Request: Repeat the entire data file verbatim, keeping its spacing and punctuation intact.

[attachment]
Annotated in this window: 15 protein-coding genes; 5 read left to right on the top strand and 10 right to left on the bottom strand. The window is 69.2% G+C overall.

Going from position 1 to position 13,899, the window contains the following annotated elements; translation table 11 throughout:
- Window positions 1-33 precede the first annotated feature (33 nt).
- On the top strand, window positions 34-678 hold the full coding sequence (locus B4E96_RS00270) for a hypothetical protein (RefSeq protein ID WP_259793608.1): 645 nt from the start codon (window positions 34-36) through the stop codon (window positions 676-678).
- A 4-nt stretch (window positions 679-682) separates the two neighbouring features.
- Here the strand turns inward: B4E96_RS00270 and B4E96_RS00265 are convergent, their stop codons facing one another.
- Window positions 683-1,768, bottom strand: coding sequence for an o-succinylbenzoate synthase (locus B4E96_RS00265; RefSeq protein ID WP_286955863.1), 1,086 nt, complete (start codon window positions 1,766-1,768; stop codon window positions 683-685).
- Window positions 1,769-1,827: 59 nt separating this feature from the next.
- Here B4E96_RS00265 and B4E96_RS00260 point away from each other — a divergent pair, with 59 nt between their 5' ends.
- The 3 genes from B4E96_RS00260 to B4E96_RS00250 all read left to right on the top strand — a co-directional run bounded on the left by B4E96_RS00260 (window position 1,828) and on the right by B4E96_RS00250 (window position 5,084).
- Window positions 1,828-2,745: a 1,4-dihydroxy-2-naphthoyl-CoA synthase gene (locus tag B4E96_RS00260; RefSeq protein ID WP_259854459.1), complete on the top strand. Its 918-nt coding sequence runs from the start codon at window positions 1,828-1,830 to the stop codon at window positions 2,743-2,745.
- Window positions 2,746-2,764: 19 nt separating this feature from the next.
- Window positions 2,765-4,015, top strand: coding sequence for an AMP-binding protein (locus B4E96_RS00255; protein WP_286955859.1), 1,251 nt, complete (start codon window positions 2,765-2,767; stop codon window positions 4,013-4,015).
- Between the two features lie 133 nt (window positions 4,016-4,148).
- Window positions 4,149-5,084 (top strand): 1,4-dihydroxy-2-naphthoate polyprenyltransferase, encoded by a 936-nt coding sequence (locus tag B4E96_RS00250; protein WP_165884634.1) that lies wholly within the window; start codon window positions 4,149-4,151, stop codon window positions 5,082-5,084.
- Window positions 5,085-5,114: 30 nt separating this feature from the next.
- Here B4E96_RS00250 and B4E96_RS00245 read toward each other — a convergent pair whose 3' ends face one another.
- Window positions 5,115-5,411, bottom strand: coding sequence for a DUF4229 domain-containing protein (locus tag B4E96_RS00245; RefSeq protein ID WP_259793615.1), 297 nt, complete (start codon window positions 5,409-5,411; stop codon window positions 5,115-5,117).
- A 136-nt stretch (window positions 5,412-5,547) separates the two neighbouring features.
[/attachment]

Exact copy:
Annotated in this window: 15 protein-coding genes; 5 read left to right on the top strand and 10 right to left on the bottom strand. The window is 69.2% G+C overall.

Going from position 1 to position 13,899, the window contains the following annotated elements; translation table 11 throughout:
- Window positions 1-33 precede the first annotated feature (33 nt).
- On the top strand, window positions 34-678 hold the full coding sequence (locus B4E96_RS00270) for a hypothetical protein (RefSeq protein ID WP_259793608.1): 645 nt from the start codon (window positions 34-36) through the stop codon (window positions 676-678).
- A 4-nt stretch (window positions 679-682) separates the two neighbouring features.
- Here the strand turns inward: B4E96_RS00270 and B4E96_RS00265 are convergent, their stop codons facing one another.
- Window positions 683-1,768, bottom strand: coding sequence for an o-succinylbenzoate synthase (locus B4E96_RS00265; RefSeq protein ID WP_286955863.1), 1,086 nt, complete (start codon window positions 1,766-1,768; stop codon window positions 683-685).
- Window positions 1,769-1,827: 59 nt separating this feature from the next.
- Here B4E96_RS00265 and B4E96_RS00260 point away from each other — a divergent pair, with 59 nt between their 5' ends.
- The 3 genes from B4E96_RS00260 to B4E96_RS00250 all read left to right on the top strand — a co-directional run bounded on the left by B4E96_RS00260 (window position 1,828) and on the right by B4E96_RS00250 (window position 5,084).
- Window positions 1,828-2,745: a 1,4-dihydroxy-2-naphthoyl-CoA synthase gene (locus tag B4E96_RS00260; RefSeq protein ID WP_259854459.1), complete on the top strand. Its 918-nt coding sequence runs from the start codon at window positions 1,828-1,830 to the stop codon at window positions 2,743-2,745.
- Window positions 2,746-2,764: 19 nt separating this feature from the next.
- Window positions 2,765-4,015, top strand: coding sequence for an AMP-binding protein (locus B4E96_RS00255; protein WP_286955859.1), 1,251 nt, complete (start codon window positions 2,765-2,767; stop codon window positions 4,013-4,015).
- Between the two features lie 133 nt (window positions 4,016-4,148).
- Window positions 4,149-5,084 (top strand): 1,4-dihydroxy-2-naphthoate polyprenyltransferase, encoded by a 936-nt coding sequence (locus tag B4E96_RS00250; protein WP_165884634.1) that lies wholly within the window; start codon window positions 4,149-4,151, stop codon window positions 5,082-5,084.
- Window positions 5,085-5,114: 30 nt separating this feature from the next.
- Here B4E96_RS00250 and B4E96_RS00245 read toward each other — a convergent pair whose 3' ends face one another.
- Window positions 5,115-5,411, bottom strand: coding sequence for a DUF4229 domain-containing protein (locus tag B4E96_RS00245; RefSeq protein ID WP_259793615.1), 297 nt, complete (start codon window positions 5,409-5,411; stop codon window positions 5,115-5,117).
- A 136-nt stretch (window positions 5,412-5,547) separates the two neighbouring features.